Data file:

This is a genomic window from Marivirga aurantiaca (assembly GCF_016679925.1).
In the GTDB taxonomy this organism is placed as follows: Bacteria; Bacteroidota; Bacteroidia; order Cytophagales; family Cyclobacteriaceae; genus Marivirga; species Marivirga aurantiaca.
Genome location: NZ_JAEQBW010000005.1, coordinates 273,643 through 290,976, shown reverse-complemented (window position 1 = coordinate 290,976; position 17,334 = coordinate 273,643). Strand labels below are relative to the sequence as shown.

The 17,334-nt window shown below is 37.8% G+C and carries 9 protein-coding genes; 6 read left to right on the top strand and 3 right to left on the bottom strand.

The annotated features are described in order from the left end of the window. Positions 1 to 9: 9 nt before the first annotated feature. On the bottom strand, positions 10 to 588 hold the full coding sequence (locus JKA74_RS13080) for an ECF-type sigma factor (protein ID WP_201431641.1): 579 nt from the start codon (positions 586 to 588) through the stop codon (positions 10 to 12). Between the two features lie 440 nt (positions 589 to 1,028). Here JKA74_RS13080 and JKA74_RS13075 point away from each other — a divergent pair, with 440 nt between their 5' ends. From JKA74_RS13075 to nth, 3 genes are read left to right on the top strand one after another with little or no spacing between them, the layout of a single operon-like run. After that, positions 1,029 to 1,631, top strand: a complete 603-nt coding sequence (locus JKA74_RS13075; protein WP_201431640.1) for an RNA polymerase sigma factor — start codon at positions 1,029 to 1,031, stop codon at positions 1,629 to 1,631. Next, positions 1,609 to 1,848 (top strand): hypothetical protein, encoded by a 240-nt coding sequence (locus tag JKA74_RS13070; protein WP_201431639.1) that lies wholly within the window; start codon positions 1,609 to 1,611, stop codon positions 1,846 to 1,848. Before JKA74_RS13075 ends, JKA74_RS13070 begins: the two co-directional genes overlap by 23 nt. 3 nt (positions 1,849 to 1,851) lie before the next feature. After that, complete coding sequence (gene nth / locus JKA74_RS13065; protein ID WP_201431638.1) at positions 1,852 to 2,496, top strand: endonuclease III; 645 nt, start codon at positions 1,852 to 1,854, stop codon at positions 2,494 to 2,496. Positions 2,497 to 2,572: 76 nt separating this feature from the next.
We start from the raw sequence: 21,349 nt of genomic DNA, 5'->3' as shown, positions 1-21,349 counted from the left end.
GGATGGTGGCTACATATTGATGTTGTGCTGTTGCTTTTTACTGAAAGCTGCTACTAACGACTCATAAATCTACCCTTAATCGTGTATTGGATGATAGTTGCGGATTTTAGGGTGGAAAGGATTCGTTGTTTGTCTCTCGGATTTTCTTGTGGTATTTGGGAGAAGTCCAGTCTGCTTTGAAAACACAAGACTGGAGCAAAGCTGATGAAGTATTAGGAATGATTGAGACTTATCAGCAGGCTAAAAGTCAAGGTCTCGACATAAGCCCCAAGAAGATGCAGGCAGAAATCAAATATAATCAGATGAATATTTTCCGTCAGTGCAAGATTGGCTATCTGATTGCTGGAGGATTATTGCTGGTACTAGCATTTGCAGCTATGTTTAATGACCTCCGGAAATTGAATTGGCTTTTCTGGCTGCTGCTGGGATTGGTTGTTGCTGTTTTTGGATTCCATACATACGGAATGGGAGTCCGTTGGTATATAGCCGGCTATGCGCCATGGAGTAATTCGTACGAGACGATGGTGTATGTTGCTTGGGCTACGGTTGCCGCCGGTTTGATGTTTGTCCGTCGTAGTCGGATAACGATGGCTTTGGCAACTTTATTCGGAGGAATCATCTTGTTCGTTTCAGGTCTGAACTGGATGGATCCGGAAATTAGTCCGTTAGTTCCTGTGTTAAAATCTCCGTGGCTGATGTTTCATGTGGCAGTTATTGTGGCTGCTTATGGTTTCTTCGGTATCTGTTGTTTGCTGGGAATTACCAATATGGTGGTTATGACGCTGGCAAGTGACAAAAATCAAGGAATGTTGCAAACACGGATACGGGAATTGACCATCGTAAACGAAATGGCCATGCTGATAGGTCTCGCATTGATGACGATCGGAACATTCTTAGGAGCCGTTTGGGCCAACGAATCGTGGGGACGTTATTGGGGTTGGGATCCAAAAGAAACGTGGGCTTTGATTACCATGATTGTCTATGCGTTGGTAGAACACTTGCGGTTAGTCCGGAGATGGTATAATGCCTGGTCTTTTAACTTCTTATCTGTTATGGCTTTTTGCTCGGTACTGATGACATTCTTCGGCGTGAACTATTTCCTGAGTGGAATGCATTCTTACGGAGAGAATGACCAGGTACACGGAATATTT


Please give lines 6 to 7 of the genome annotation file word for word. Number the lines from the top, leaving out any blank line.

We start from the raw sequence: 21,349 nt of genomic DNA, 5'->3' as shown, positions 1-21,349 counted from the left end.
GGATGGTGGCTACATATTGATGTTGTGCTGTTGCTTTTTACTGAAAGCTGCTACTAACGACTCATAAATCTACCCTTAATCGTGTATTGGATGATAGTTGCGGATTTTAGGGTGGAAAGGATTCGTTGTTTGTCTCTCGGATTTTCTTGTGGTATTTGGGAGAAGTCCAGTCTGCTTTGAAAACACAAGACTGGAGCAAAGCTGATGAAGTATTAGGAATGATTGAGACTTATCAGCAGGCTAAAAGTCAAGGTCTCGACATAAGCCCCAAGAAGATGCAGGCAGAAATCAAATATAATCAGATGAATATTTTCCGTCAGTGCAAGATTGGCTATCTGATTGCTGGAGGATTATTGCTGGTACTAGCATTTGCAGCTATGTTTAATGACCTCCGGAAATTGAATTGGCTTTTCTGGCTGCTGCTGGGATTGGTTGTTGCTGTTTTTGGATTCCATACATACGGAATGGGAGTCCGTTGGTATATAGCCGGCTATGCGCCATGGAGTAATTCGTACGAGACGATGGTGTATGTTGCTTGGGCTACGGTTGCCGCCGGTTTGATGTTTGTCCGTCGTAGTCGGATAACGATGGCTTTGGCAACTTTATTCGGAGGAATCATCTTGTTCGTTTCAGGTCTGAACTGGATGGATCCGGAAATTAGTCCGTTAGTTCCTGTGTTAAAATCTCCGTGGCTGATGTTTCATGTGGCAGTTATTGTGGCTGCTTATGGTTTCTTCGGTATCTGTTGTTTGCTGGGAATTACCAATATGGTGGTTATGACGCTGGCAAGTGACAAAAATCAAGGAATGTTGCAAACACGGATACGGGAATTGACCATCGTAAACGAAATGGCCATGCTGATAGGTCTCGCATTGATGACGATCGGAACATTCTTAGGAGCCGTTTGGGCCAACGAATCGTGGGGACGTTATTGGGGTTGGGATCCAAAAGAAACGTGGGCTTTGATTACCATGATTGTCTATGCGTTGGTAGAACACTTGCGGTTAGTCCGGAGATGGTATAATGCCTGGTCTTTTAACTTCTTATCTGTTATGGCTTTTTGCTCGGTACTGATGACATTCTTCGGCGTGAACTATTTCCTGAGTGGAATGCATTCTTACGGAGAGAATGACCAGGTACACGGAATATTT